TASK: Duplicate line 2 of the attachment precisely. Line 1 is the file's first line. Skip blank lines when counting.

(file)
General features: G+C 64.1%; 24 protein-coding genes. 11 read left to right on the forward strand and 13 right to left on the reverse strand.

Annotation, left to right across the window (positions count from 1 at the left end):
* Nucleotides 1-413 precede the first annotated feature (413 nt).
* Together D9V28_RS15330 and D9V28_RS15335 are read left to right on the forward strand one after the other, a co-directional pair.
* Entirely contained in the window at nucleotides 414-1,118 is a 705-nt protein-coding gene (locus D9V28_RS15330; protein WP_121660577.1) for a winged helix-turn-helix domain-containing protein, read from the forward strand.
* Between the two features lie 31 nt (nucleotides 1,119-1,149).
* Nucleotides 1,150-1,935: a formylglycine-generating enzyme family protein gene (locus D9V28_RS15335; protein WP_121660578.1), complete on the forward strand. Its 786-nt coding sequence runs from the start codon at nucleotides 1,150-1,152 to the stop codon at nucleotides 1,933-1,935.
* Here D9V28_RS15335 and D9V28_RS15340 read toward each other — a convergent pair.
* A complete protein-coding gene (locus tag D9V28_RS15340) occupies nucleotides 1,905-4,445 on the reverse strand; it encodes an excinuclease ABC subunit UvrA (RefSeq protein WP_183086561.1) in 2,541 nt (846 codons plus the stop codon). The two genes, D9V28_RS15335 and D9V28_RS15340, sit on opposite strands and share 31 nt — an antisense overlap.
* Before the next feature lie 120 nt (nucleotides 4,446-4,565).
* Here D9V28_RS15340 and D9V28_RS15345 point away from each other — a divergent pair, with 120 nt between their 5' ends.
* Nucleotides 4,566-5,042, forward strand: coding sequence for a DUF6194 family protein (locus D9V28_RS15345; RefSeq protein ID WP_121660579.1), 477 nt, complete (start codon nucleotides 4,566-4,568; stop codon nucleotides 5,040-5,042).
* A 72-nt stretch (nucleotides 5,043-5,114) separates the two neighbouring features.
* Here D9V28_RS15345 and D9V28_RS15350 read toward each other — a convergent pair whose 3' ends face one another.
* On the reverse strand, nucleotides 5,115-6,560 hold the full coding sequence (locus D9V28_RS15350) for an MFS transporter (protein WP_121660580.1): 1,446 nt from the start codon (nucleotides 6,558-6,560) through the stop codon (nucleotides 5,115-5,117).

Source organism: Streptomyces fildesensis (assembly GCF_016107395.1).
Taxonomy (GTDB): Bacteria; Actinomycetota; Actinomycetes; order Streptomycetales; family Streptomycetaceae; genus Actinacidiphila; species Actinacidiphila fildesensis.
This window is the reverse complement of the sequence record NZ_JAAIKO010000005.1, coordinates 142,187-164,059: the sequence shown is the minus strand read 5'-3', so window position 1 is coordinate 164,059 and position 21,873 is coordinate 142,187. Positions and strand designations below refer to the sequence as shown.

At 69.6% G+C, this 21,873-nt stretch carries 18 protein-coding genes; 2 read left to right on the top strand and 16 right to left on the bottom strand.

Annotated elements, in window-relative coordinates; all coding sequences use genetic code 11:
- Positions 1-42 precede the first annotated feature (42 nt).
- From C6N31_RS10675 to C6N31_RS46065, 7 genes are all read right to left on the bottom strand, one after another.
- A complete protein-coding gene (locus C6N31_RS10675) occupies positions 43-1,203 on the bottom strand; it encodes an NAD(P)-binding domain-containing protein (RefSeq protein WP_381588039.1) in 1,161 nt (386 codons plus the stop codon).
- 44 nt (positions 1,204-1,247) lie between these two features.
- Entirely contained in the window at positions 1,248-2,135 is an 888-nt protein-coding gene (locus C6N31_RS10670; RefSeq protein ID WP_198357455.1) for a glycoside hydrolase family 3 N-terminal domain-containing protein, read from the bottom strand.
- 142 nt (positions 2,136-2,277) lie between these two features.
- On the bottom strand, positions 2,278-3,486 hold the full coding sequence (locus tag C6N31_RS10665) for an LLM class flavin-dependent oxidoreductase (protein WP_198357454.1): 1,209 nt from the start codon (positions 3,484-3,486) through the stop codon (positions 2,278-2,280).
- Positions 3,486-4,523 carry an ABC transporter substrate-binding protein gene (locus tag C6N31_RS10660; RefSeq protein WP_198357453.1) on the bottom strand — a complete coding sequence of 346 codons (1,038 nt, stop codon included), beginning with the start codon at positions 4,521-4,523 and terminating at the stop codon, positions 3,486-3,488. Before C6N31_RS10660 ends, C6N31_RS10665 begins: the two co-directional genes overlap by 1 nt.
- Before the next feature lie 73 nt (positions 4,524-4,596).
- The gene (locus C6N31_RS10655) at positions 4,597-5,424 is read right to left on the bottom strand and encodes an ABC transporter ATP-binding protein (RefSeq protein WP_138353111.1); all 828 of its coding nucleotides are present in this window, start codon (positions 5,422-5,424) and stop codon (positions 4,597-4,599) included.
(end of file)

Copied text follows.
Annotation, left to right across the window (positions count from 1 at the left end):